[ wod ]
/ wɒd /
a small mass, lump, or ball of anything: a wad of paper; a wad of tobacco.
a small mass of cotton, wool, or other fibrous or soft material, used for stuffing, padding, packing, etc.
a roll of something, especially of bank notes.
Informal. a comparatively large stock or quantity of something, especially money: He's got a healthy wad salted away.
a plug of cloth, tow, paper, or the like, used to hold the powder or shot, or both, in place in a gun or cartridge.
British Dialect. a bundle, especially a small one, of hay, straw, etc.
verb (used with object), wad·ded, wad·ding.
to form (material) into a wad.
to roll tightly (often followed by up): He wadded up his cap and stuck it into his pocket.
to hold in place by a wad: They rammed and wadded the shot into their muskets.
to put a wad into; stuff with a wad.
to fill out with or as if with wadding; stuff; pad: to wad a quilt; to wad a speech with useless information.
verb (used without object), wad·ded, wad·ding.
to become formed into a wad: The damp tissues had wadded in his pocket.
- to spend all one's money: He shot his wad on a new car.
- to expend all one's energies or resources at one time: She shot her wad writing her first novel and her second wasn't as good.
- Slang: Vulgar. (of a man) to have an orgasm.
shoot one's wad, Informal.
Origin of wad1
1530–40; < Medieval Latin wadda < Arabic bāṭa'in lining of a garment, batting; compare French ouate, Dutch watte, Swedish vadd
Related formswad·der, nounun·wad·ded, adjective
Dictionary.com Unabridged Based on the Random House Unabridged Dictionary, © Random House, Inc. 2019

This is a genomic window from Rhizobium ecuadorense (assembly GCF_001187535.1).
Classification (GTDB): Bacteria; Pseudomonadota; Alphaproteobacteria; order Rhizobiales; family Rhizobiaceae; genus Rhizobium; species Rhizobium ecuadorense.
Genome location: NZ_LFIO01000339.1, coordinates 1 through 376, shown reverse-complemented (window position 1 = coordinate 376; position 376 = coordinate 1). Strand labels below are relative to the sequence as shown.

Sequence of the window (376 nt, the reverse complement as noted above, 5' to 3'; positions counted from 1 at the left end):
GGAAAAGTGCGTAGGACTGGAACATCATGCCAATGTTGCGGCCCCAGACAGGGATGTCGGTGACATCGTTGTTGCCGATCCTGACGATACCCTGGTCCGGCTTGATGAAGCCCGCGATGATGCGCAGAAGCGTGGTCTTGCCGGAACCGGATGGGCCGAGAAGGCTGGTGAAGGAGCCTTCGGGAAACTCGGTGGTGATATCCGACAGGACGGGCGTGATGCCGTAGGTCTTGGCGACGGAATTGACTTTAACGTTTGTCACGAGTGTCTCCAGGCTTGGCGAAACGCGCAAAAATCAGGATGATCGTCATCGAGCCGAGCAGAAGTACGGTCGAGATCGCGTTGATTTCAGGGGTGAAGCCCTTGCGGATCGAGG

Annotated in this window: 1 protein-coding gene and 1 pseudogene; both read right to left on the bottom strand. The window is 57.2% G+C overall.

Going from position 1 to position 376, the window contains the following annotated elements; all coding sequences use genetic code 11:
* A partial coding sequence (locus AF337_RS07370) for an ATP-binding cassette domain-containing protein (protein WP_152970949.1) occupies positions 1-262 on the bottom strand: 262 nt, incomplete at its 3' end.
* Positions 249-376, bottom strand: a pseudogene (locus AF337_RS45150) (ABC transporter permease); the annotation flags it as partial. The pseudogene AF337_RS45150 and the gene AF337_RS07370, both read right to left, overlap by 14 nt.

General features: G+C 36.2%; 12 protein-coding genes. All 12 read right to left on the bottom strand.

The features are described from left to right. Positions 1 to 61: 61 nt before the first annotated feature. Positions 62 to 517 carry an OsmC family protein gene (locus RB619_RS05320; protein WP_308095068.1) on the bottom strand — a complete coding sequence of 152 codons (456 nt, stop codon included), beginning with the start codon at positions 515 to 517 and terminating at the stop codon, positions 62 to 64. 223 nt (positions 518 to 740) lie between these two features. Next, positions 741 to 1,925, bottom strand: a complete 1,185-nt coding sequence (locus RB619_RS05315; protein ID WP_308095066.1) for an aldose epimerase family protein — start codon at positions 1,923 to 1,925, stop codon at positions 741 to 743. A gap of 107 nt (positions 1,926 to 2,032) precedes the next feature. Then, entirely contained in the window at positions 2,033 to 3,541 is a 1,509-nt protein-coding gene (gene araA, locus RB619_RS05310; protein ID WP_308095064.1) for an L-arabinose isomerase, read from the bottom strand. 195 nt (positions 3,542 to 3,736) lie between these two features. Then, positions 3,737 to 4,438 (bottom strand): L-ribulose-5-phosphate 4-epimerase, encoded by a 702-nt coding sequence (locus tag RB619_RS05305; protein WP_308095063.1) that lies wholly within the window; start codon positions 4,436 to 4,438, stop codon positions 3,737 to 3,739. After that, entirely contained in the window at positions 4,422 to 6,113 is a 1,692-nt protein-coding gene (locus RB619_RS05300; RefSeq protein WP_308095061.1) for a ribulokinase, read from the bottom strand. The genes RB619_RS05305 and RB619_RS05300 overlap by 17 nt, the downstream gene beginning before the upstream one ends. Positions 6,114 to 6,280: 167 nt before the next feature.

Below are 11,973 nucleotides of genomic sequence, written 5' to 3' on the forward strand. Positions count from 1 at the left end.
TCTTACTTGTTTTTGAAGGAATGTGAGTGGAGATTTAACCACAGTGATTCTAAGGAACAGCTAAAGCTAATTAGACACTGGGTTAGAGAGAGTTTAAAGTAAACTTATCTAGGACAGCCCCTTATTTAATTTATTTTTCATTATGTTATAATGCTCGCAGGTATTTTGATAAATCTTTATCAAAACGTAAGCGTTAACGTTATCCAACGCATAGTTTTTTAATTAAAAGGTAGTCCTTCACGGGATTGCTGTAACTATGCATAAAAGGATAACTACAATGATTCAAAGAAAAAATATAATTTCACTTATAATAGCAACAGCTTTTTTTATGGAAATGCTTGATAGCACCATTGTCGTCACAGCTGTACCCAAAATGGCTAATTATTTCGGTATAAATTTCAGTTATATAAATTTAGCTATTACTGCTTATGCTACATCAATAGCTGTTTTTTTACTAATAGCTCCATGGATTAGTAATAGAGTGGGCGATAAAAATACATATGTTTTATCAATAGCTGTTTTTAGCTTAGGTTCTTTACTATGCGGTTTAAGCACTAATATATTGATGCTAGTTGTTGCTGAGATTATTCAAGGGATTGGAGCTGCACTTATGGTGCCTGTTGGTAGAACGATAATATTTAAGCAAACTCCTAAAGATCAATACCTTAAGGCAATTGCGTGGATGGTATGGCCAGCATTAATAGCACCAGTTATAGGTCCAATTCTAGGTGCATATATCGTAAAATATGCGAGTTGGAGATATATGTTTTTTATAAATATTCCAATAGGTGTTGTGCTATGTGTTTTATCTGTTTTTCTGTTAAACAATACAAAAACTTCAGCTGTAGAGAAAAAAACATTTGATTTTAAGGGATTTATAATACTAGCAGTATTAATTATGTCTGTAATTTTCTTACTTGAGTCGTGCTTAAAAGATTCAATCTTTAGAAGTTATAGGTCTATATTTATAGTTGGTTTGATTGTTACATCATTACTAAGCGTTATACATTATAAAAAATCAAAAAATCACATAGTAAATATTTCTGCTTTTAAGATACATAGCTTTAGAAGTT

British Dictionary definitions for wadder (1 of 2)
/ (wɒd) /
a small mass or ball of fibrous or soft material, such as cotton wool, used esp for packing or stuffing
- a plug of paper, cloth, leather, etc, pressed against a charge to hold it in place in a muzzle-loading cannon
- a disc of paper, felt, pasteboard, etc, used to hold in place the powder and shot in a shotgun cartridge
a roll or bundle of something, esp of banknotes
US and Canadian slang a large quantity, esp of money
British dialect a bundle of hay or straw
British military slang a bunchar and a wad
verb wads, wadding or wadded
to form (something) into a wad
(tr) to roll into a wad or bundle
- to hold (a charge) in place with a wad
- to insert a wad into (a gun)
(tr) to pack or stuff with wadding; pad
Derived Formswadder, noun
Word Origin for wad
C14: from Late Latin wadda; related to German Watte cotton wool
British Dictionary definitions for wadder (2 of 2)
/ (wɒd) /
a soft dark earthy amorphous material consisting of decomposed manganese minerals: occurs in damp marshy areas
Word Origin for wad
C17: of unknown origin
Collins English Dictionary - Complete & Unabridged 2012 Digital Edition © William Collins Sons & Co. Ltd. 1979, 1986 © HarperCollins Publishers 1998, 2000, 2003, 2005, 2006, 2007, 2009, 2012